Regime shifts refer to large, persistent changes in the structure and function of complex systems such as intertwined social-ecological systems (SES). Regime shifts in SES often have large impacts on ecosystem services (e.g., freshwater, food production, climate regulation) with considerable consequences for human livelihoods, health and security. There is evidence that the likelihood of regime shifts is increasing at local to global scales due to extensive anthropogenic pressures on the environment, and that it threatens the potential for long-term development and poverty eradication, especially in developing regions such as Africa.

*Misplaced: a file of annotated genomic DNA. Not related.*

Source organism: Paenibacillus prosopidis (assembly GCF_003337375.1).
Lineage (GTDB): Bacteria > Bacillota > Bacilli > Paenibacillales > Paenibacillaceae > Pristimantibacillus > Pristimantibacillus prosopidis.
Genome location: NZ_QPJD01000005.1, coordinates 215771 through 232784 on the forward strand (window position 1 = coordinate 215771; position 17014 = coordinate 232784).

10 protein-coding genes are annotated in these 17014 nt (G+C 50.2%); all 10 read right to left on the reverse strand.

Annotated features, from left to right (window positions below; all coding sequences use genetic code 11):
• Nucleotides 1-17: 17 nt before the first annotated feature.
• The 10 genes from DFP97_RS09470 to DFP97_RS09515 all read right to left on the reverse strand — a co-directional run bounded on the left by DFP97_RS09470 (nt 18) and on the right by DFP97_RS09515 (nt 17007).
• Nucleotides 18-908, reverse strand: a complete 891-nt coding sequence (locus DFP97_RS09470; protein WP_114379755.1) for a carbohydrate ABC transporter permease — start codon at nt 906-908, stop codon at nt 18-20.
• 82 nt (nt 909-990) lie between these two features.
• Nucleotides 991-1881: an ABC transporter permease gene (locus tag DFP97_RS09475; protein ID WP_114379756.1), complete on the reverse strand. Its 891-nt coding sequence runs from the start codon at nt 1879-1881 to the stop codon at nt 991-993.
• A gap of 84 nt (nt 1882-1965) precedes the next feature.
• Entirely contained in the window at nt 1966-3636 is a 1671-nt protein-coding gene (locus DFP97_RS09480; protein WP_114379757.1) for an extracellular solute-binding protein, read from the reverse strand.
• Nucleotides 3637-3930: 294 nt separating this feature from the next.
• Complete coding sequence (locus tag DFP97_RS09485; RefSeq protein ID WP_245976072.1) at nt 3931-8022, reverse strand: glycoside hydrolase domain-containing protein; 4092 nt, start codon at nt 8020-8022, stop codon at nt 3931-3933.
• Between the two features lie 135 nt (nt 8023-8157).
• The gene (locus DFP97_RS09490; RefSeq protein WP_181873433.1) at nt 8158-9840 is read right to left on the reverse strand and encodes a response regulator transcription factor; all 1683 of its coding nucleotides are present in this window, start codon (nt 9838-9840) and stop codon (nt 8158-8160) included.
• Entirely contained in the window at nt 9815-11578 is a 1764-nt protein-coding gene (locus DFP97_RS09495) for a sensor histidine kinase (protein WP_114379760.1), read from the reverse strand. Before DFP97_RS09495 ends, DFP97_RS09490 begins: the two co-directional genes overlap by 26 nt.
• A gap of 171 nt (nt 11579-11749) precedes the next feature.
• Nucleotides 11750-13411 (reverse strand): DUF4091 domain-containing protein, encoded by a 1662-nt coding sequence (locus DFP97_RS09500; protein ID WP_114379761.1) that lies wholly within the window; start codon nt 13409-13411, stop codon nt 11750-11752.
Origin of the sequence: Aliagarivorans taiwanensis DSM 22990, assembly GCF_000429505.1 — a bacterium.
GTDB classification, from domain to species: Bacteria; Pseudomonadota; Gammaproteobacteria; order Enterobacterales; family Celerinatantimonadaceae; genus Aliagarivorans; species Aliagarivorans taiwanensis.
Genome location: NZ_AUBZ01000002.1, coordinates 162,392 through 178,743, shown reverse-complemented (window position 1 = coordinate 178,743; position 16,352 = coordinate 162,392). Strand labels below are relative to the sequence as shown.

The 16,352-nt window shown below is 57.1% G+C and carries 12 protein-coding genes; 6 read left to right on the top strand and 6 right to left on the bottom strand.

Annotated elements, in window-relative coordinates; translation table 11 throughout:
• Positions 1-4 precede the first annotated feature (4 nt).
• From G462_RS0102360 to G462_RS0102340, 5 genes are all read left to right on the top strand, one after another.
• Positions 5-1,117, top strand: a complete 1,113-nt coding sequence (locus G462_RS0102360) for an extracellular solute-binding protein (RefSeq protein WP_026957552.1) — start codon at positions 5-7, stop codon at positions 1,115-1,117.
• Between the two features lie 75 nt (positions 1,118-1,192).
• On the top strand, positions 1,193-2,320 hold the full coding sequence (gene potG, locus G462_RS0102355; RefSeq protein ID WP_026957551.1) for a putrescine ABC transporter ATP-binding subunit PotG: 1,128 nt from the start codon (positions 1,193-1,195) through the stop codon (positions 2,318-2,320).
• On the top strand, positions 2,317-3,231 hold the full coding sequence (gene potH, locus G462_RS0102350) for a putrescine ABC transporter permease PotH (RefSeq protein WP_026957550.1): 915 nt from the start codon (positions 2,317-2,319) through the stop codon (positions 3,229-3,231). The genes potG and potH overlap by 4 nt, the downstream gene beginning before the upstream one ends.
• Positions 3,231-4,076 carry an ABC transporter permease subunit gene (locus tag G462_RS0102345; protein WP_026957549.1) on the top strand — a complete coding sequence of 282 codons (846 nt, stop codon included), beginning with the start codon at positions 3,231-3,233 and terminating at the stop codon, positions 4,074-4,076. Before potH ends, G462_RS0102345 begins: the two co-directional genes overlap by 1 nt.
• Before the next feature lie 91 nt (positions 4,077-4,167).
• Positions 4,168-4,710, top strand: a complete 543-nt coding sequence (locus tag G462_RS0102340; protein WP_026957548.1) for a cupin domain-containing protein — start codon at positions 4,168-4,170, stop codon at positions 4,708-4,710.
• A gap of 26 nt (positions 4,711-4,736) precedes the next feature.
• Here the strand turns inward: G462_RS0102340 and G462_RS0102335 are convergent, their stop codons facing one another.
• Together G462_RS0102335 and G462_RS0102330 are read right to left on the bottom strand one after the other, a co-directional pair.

This research aims to synthesize and compare different regime shifts that have been documented in SES, including the drivers of these shifts, impacts on ecosystem services and human well-being, and implications for poverty alleviation through the development of a Regime Shifts Database (www.regimeshifts.org). This research aims to provide insights into how SES can be practically managed to build resilience in terms of i) avoiding undesirable regime shifts, ii) adapting to regime shifts that cannot be avoided, and iii) facilitating desirable social-ecological regime shifts or transformations.